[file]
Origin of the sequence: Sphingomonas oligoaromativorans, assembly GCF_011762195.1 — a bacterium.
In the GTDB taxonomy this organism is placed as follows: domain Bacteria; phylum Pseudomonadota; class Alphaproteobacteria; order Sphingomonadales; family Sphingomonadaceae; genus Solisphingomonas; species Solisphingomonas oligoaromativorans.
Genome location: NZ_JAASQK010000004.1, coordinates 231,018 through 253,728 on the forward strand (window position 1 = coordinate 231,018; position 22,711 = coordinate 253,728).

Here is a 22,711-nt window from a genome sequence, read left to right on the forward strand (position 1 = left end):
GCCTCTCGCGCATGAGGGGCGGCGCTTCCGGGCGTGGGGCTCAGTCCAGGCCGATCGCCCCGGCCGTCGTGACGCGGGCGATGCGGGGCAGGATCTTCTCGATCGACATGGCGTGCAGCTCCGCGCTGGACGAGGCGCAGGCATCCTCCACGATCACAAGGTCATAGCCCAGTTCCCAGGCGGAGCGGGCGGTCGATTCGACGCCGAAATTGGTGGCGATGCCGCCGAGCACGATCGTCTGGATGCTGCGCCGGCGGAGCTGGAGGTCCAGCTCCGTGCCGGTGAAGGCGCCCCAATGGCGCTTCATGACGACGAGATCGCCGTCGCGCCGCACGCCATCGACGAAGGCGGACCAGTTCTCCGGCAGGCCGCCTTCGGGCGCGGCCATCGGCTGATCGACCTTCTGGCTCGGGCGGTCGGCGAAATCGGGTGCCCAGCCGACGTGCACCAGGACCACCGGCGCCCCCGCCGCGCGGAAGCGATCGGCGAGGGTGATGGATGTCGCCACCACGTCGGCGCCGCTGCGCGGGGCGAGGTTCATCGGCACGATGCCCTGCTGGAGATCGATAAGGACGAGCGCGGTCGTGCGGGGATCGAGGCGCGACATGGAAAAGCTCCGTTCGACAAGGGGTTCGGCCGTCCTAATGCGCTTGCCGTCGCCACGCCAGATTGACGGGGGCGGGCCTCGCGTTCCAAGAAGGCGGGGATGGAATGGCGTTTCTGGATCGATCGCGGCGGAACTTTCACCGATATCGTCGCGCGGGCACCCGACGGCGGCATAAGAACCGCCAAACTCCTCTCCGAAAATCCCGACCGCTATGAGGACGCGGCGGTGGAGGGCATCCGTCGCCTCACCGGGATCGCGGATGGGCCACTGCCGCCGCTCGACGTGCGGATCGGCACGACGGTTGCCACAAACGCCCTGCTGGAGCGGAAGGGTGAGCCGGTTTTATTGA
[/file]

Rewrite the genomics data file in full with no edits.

Origin of the sequence: Sphingomonas oligoaromativorans, assembly GCF_011762195.1 — a bacterium.
In the GTDB taxonomy this organism is placed as follows: domain Bacteria; phylum Pseudomonadota; class Alphaproteobacteria; order Sphingomonadales; family Sphingomonadaceae; genus Solisphingomonas; species Solisphingomonas oligoaromativorans.
Genome location: NZ_JAASQK010000004.1, coordinates 231,018 through 253,728 on the forward strand (window position 1 = coordinate 231,018; position 22,711 = coordinate 253,728).

Here is a 22,711-nt window from a genome sequence, read left to right on the forward strand (position 1 = left end):
GCCTCTCGCGCATGAGGGGCGGCGCTTCCGGGCGTGGGGCTCAGTCCAGGCCGATCGCCCCGGCCGTCGTGACGCGGGCGATGCGGGGCAGGATCTTCTCGATCGACATGGCGTGCAGCTCCGCGCTGGACGAGGCGCAGGCATCCTCCACGATCACAAGGTCATAGCCCAGTTCCCAGGCGGAGCGGGCGGTCGATTCGACGCCGAAATTGGTGGCGATGCCGCCGAGCACGATCGTCTGGATGCTGCGCCGGCGGAGCTGGAGGTCCAGCTCCGTGCCGGTGAAGGCGCCCCAATGGCGCTTCATGACGACGAGATCGCCGTCGCGCCGCACGCCATCGACGAAGGCGGACCAGTTCTCCGGCAGGCCGCCTTCGGGCGCGGCCATCGGCTGATCGACCTTCTGGCTCGGGCGGTCGGCGAAATCGGGTGCCCAGCCGACGTGCACCAGGACCACCGGCGCCCCCGCCGCGCGGAAGCGATCGGCGAGGGTGATGGATGTCGCCACCACGTCGGCGCCGCTGCGCGGGGCGAGGTTCATCGGCACGATGCCCTGCTGGAGATCGATAAGGACGAGCGCGGTCGTGCGGGGATCGAGGCGCGACATGGAAAAGCTCCGTTCGACAAGGGGTTCGGCCGTCCTAATGCGCTTGCCGTCGCCACGCCAGATTGACGGGGGCGGGCCTCGCGTTCCAAGAAGGCGGGGATGGAATGGCGTTTCTGGATCGATCGCGGCGGAACTTTCACCGATATCGTCGCGCGGGCACCCGACGGCGGCATAAGAACCGCCAAACTCCTCTCCGAAAATCCCGACCGCTATGAGGACGCGGCGGTGGAGGGCATCCGTCGCCTCACCGGGATCGCGGATGGGCCACTGCCGCCGCTCGACGTGCGGATCGGCACGACGGTTGCCACAAACGCCCTGCTGGAGCGGAAGGGTGAGCCGGTTTTATTGA